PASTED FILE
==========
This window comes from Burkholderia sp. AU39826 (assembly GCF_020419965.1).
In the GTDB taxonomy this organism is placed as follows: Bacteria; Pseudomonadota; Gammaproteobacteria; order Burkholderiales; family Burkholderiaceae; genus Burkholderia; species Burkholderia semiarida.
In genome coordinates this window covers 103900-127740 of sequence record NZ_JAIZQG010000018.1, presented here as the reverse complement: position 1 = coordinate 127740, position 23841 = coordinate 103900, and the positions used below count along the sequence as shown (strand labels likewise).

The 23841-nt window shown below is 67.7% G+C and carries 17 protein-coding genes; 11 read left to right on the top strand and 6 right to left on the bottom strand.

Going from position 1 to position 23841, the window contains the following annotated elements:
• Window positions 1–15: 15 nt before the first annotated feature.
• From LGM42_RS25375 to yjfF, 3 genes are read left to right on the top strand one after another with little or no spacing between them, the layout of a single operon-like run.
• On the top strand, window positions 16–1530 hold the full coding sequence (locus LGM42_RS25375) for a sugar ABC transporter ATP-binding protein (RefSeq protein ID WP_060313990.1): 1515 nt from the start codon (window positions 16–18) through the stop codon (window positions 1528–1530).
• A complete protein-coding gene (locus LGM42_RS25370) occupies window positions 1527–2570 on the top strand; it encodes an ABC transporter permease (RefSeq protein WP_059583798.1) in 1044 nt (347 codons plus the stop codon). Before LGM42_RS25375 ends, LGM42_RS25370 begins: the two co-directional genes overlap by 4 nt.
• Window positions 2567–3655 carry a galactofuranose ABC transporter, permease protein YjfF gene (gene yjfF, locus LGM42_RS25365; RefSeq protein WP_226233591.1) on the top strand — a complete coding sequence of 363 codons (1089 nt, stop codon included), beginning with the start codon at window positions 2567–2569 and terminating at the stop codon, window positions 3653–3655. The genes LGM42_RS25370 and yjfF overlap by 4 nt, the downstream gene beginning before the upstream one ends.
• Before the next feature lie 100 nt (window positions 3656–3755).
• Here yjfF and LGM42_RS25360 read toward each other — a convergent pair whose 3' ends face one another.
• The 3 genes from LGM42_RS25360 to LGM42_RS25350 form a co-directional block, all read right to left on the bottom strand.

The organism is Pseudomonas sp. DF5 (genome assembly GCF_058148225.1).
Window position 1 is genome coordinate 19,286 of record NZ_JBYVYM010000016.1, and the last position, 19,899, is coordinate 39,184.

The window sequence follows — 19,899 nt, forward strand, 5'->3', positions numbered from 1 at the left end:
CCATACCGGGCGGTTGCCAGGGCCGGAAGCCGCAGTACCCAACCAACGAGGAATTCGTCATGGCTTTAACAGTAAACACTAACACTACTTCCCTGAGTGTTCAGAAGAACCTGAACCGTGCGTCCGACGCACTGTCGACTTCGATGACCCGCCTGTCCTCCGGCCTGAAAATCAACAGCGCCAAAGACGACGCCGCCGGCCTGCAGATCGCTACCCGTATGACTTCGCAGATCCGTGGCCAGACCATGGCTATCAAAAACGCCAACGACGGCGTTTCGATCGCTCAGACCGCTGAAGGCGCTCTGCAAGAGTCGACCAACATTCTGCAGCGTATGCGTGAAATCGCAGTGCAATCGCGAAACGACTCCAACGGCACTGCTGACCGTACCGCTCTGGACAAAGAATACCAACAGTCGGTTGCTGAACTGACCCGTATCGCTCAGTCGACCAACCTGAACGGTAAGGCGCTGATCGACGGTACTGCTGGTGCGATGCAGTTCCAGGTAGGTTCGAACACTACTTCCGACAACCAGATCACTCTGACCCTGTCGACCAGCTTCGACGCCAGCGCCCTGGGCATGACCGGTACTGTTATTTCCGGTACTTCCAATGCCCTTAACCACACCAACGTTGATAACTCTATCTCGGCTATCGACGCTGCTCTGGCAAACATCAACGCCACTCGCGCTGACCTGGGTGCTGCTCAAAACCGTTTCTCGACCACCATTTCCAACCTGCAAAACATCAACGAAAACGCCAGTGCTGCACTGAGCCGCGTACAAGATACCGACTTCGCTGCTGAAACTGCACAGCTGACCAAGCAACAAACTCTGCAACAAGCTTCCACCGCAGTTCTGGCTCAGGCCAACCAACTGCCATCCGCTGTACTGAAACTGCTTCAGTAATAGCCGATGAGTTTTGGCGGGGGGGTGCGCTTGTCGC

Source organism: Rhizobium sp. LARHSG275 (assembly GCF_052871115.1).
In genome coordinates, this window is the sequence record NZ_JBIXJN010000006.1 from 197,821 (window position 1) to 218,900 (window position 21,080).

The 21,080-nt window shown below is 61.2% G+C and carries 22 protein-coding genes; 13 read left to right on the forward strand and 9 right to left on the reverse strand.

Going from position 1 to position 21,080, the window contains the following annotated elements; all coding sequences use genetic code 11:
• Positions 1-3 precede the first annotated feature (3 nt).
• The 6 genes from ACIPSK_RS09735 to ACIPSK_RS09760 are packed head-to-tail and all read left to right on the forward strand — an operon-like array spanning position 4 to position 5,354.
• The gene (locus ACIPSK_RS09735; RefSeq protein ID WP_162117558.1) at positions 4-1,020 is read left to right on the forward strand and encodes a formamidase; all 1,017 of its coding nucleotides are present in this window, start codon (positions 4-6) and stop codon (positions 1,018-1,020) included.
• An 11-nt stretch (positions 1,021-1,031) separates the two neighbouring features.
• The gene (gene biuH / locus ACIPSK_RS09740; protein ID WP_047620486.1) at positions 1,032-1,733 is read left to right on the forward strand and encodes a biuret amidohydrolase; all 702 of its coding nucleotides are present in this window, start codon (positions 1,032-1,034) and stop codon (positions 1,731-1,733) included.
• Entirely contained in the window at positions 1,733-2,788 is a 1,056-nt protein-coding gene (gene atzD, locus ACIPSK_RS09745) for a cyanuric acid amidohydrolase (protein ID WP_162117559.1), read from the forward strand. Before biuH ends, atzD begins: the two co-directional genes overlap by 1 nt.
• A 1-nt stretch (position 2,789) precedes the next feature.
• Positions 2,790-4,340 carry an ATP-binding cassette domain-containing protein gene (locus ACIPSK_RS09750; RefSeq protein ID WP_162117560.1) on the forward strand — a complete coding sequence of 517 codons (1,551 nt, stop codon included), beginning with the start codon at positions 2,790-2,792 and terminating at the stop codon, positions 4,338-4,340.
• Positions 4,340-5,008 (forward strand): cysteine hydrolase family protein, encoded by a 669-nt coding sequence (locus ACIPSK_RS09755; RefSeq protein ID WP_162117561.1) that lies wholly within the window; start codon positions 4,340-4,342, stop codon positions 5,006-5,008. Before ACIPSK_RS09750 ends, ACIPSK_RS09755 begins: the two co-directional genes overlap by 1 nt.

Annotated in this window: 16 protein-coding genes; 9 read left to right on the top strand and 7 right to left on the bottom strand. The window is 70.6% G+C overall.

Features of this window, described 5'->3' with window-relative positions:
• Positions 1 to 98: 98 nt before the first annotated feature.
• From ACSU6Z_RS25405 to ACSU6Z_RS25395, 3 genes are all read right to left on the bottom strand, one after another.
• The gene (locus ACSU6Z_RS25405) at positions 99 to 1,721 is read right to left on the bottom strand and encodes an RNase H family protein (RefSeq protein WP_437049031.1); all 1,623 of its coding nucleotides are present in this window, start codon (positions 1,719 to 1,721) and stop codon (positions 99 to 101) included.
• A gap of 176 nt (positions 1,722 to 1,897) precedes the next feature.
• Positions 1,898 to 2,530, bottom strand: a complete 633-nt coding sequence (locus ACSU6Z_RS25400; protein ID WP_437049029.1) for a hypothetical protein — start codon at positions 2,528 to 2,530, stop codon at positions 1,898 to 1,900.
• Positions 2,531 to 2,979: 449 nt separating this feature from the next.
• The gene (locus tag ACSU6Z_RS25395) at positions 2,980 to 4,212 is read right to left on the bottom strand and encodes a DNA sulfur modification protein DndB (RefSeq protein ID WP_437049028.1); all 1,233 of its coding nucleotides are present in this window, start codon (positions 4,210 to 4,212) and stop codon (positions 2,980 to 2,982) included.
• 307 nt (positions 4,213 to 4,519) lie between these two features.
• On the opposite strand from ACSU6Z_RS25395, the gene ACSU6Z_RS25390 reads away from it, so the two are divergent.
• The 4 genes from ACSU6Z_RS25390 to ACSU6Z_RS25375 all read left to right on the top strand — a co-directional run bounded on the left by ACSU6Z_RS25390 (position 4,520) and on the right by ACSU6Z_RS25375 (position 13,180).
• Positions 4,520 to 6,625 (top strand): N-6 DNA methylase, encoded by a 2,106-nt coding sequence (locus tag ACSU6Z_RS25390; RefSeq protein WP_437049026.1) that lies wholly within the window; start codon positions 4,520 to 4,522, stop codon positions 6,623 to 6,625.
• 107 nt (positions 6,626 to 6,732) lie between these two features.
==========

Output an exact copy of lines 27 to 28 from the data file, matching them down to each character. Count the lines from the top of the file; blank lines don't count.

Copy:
• Entirely contained in the window at positions 1,733-2,788 is a 1,056-nt protein-coding gene (gene atzD, locus ACIPSK_RS09745) for a cyanuric acid amidohydrolase (protein ID WP_162117559.1), read from the forward strand. Before biuH ends, atzD begins: the two co-directional genes overlap by 1 nt.
• A 1-nt stretch (position 2,789) precedes the next feature.